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Using Aperture Priority practice what happens to the depth of field, (what’s in focus), throughout the range of apertures from largest to smallest. (Note how the shutter speed changes when the aperture is changed)
Do the same using the Shutter priority setting, altering the shutter speed by one stop between shots. (Note how the aperture changes when the shutter speed is increased). This really is a case of practice makes perfect.
Once you are familiar with the cameras buttons and knobs, to further familiarise yourself with the camera, I would suggest that you take a shot in the automatic mode.
Make a note of the settings, switch to manual mode and try to replicate the image by setting the camera up with the same settings manually. (Look up how to get the settings to show in camera from your manual.)
When shooting landscapes you will want the distance in focus, so rather than closing the aperture to f/11 -
So you have your subject, whether that is an animal, a bird, a person, a scene, an insect……whatever. How do you want to portray that scene to your viewer. You are the author of the image, so you decide.
A small aperture will result in a greater depth of field. However, there is a drawback from using a small aperture and that is one of diffraction, particularly if you are using a longer lens than a 50 -
Diffraction is the light being split as it travels through the lens to the sensor, resulting in the distant horizon looking less than sharp.
Far better to use Hyperfocal distance to get the horizon sharp, with a larger aperture.
with the aim to keep the horizon sharp with leeway to adjust for better exposure.
with the aim to capture detail.
Note how the different apertures have been deliberately used to achieve a specific end product.
There is a virtual camera, to help you get to grips with this.
with the aim to keep the horizon sharp.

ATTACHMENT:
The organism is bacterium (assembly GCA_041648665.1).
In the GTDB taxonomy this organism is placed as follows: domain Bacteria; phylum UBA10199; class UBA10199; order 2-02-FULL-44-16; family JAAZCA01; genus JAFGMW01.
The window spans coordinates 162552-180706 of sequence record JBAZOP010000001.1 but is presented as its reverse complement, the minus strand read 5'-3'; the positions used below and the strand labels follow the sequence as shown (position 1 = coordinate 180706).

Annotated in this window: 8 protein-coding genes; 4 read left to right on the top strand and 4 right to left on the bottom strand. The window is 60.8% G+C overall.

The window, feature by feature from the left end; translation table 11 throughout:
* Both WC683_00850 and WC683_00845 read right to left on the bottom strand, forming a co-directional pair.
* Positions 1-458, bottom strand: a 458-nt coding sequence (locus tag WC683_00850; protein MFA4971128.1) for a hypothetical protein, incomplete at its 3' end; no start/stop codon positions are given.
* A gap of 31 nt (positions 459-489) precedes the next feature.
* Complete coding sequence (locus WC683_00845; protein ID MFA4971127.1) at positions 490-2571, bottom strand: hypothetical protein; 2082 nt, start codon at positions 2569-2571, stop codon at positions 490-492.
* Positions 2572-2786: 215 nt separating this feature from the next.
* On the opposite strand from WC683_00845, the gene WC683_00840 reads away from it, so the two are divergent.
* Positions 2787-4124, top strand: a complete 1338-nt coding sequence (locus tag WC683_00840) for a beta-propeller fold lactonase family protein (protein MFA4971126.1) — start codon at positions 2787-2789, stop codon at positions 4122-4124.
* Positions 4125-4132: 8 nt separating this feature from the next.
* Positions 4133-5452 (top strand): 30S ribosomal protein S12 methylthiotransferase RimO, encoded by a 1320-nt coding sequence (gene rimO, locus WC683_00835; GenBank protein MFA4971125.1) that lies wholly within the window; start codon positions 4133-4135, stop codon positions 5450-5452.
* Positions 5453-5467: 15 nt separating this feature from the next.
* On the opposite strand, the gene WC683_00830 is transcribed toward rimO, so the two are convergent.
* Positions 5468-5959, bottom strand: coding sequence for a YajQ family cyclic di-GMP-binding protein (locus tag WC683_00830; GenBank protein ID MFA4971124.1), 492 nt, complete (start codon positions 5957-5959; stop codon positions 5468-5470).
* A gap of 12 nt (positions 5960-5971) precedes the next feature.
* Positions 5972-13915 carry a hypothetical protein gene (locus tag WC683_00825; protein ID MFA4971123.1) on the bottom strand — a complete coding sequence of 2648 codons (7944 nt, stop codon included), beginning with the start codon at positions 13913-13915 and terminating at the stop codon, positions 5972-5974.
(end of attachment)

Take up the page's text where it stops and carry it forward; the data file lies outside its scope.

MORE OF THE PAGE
with the aim to give a dreamy quality to the scene.
with the aim of capturing movement and making the subject stand out.
Shoe box format?
Once you have an understanding of depth of field, start shooting in manual mode and really start to think about your photography.
Consider what format would best suit the subject.
Photography is all about capturing light.
All the camera’s settings are measured in ‘stops of light’ and it’s imperative, in my view, for the photographer to understand the importance light plays in producing dynamic, atmospheric photographs.
Waiting for a few minutes for the light to change before taking a shot can make a world of difference to the finished product.
Some underpinning knowledge. Think back to your schooldays; white light is made up from a spectrum of seven visible colours which can be seen reflected in the rainbows we see after a rainstorm.
If you feel I’m teaching my Grandmother to suck eggs, please forgive me, but I want to emphasise the difference between the sources of white light and artificial light and how the difference between the two affect the reflected light falling on the camera’s sensor.
When we look at any scene, what we see is reflected light. Let me try to explain.
Let’s take a tree for example. The sunlight, (white light), falls on a tree; the leaves on the tree absorb all seven colours that make up white light, reflecting only the combination of colours that make up the colour green. The trunk and branches reflect only the colours that create the greys and browns of the trunk and branches.
In natural daylight, when we look at a white card we’ll see the colour white.
When we look at the same card under fluorescent light, again, we’ll se the colour white, yet a camera will show the white has a green hue to it.